A plastic-free lunchbox
So it’s plastic-free July this month; have you made any changes to the way your family uses plastic? One aspect of everyday family life that depends on plastic, especially single-use plastic, is lunchboxes. Plastics have been shown to be damaging to our children’s health and our own (see last blog post for more on this) as well as the obvious environmental problems associated with plastic waste. And so it just makes sense to join the plastic-free July movement and reduce your family’s exposure and use of plastic.
To get you started, here are my four top tips to reduce your family’s use of plastic in your lunchboxes.
1. Choose a plastic-free lunchbox
There are a huge range of lunchboxes on the market. But the majority are made of various kinds of plastic. Whilst many state they are BPA-free, the alternative plastics are likely to be damaging to health too. So, instead, I recommend that you avoid plastic altogether where possible. Fortunately, non-plastic options such as stainless steel lunchboxes are increasing in availability and popularity. A few years ago, there were only one or two kids that would have turned up to school with a stainless steel lunch box, whereas now there are at least a few more. Stainless steel lunchboxes may be more expensive than plastic ones but they are usually way more durable. Another disadvantage of the stainless steel ones are that they tend to be heavier but for me this disadvantage is offset by the advantage of avoiding plastic toxins. You may also like to invest in the small insulated containers and send your child with a hot lunch. Another alternative if your child is a big sandwich eater, is to use reusable sandwich wraps. These are made from cloth and beeswax. And, lastly, for adults, there’s always glass containers too (but not advisable for use by children at school).
2. Choose a plastic-free drink bottle
If I was to put these tips into order of importance, then this would be my number 1. Yep, the humble drink bottle. Why? Well, it concerns me, especially here in Australia, that many drink bottles are left sitting around in the sun. With this warming up, the plastic and water heats up making it easier for the toxic chemicals within the plastic to leach into the water, meaning that when your child takes a gulp of water, they are also taking a gulp of these chemicals. And, so, whenever possible, and especially in summer, I encourage you and your children to take a stainless steel drink bottle. Yes, they are heavier and more expensive but they too are more durable. And, fortunately, are also becoming more readily available in some pretty cool colours as well. Alternatively, for the adults, there are also glass water bottles available, which is an even better option than stainless steel.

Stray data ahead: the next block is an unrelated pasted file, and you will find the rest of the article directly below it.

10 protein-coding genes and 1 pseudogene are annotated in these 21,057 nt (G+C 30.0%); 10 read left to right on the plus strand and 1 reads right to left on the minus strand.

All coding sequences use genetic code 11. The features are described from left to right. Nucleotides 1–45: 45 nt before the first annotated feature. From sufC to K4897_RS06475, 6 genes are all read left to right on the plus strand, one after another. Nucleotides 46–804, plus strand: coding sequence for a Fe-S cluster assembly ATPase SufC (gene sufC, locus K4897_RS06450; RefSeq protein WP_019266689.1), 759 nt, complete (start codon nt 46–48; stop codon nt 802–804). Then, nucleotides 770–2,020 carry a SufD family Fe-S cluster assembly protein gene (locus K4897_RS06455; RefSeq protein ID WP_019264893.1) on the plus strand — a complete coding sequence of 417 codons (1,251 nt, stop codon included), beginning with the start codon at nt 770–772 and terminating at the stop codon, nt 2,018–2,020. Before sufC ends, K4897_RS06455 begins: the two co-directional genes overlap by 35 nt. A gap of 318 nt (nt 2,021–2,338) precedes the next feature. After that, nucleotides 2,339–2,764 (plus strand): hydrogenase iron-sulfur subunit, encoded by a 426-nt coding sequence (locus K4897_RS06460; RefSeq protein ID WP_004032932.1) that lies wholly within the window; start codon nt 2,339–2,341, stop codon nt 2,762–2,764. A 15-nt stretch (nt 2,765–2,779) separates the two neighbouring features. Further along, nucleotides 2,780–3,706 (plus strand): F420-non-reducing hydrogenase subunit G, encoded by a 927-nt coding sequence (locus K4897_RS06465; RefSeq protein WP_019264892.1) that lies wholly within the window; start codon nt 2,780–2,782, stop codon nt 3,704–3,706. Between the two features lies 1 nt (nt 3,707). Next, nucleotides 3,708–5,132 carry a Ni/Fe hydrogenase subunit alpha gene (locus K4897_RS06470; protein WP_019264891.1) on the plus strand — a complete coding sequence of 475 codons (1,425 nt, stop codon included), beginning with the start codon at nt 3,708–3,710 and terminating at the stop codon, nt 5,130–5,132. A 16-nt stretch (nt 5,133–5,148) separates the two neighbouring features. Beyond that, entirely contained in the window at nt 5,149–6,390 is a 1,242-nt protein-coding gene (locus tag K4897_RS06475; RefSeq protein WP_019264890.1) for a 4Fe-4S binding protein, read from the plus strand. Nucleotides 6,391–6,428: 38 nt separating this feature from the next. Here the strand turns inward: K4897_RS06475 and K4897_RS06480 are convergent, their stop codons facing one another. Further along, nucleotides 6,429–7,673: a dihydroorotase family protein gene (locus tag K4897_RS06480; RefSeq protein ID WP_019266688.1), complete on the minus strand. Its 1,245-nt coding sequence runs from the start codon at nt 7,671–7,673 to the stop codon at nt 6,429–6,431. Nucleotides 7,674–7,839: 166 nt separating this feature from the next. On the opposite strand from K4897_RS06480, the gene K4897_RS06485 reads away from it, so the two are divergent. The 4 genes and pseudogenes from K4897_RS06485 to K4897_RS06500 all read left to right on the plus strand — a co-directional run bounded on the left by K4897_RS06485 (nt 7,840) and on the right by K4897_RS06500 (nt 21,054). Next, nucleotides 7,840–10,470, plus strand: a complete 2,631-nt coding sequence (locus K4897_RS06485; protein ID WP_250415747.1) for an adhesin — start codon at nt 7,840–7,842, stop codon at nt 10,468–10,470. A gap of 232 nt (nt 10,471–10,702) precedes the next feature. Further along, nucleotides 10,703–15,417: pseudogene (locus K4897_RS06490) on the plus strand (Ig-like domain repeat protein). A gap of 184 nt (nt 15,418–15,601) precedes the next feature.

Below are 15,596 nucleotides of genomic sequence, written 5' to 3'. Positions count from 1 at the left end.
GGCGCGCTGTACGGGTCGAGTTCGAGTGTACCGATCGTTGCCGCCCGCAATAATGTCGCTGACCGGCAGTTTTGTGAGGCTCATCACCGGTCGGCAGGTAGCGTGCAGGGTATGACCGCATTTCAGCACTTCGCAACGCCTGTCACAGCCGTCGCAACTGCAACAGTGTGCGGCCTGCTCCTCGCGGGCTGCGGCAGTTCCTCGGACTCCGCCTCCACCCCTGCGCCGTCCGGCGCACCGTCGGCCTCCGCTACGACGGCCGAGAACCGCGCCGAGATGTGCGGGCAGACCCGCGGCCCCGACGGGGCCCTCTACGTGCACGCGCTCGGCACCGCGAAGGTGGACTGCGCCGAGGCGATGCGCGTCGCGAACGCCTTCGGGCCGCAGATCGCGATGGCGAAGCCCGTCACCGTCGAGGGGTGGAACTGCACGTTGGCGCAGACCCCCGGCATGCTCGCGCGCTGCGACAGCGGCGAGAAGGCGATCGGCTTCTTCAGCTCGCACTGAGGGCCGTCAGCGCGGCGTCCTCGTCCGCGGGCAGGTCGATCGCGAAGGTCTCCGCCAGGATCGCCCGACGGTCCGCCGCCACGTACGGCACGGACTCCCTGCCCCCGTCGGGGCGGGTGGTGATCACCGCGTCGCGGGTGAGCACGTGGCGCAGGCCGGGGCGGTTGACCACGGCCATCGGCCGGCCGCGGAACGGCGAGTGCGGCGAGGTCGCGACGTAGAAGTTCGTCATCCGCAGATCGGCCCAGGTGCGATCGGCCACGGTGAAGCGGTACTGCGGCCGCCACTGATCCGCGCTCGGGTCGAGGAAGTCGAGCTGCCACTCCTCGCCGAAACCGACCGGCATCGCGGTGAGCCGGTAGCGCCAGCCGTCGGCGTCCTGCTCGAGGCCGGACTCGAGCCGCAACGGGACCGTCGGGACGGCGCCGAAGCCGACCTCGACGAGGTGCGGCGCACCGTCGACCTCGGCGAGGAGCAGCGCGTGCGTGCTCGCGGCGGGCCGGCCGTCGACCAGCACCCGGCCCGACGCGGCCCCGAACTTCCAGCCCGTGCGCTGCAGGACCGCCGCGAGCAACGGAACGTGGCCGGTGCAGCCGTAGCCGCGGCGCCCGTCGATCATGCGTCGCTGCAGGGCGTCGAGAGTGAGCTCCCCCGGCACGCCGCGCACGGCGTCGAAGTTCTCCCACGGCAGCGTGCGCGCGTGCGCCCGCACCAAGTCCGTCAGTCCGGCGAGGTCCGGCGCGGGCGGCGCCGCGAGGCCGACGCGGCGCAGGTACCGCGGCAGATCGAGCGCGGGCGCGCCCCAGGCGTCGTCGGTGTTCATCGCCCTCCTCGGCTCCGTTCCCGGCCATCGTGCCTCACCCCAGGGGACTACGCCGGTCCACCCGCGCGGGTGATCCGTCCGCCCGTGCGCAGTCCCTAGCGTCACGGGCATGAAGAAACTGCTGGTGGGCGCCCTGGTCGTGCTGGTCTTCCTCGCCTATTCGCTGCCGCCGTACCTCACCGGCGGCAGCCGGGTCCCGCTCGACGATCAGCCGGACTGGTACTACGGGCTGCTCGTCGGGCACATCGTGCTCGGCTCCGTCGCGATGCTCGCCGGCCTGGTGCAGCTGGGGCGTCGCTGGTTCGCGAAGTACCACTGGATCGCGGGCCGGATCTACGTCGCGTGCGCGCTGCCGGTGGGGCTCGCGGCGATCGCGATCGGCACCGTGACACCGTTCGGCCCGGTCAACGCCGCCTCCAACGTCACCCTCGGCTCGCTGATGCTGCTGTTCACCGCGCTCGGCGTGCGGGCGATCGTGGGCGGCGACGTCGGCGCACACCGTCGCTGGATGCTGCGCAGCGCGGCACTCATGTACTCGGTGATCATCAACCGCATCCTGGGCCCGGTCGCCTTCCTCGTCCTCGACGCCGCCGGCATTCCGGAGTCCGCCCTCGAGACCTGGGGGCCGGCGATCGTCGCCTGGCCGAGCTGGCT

3. Make your own snacks & lunch-box foods
Let’s think about the foods in your family’s lunchboxes for a minute. Are they predominantly packaged foods? Perhaps, you add a packaged snack alongside their sandwich and fruit? The packaging is most likely to be made of plastic, or at least lined in plastic, making it difficult to reuse or recycle. By making your own snacks in bulk on the weekend for the week ahead, you will be reducing the amount of packaging waste and also the foods’ exposure to plastic toxins. Alternatively, buying foods, such as yoghurts, in bulk reduce the amount of packaging. Some great ideas for lunch box snacks include bliss-balls, muffins, and cheese and crackers.
4. Buy fruit and vegetables that aren’t wrapped in plastic
Have you noticed how many of our fruits and vegetables are unnecessarily packaged in plastic, often as part of their marketing campaign? It may seem trivial and probably highly unlikely that plastic chemicals will get into the fruit or vegetables, but it is completely unnecessary, and contributes to the huge plastic waste problem. And so, choose well and avoid produce wrapped in plastic where possible. Buying your veggies from your farmer’s market is a great way to avoid this.
Many of the plastic-free options are available in regular shops these days, especially during ‘Back-to-School’ season. However, there are a number of good online sources too (join my plastic-free challenge to find my favourite brands and retailers)
With so many alternatives available, it really is possible to reduce your family's exposure to the potentially damaging chemicals in plastic. Will you be aiming for a plastic-free lunchbox for your kids?
What else can you do within your family’s every day life to reduce their plastic use and exposure?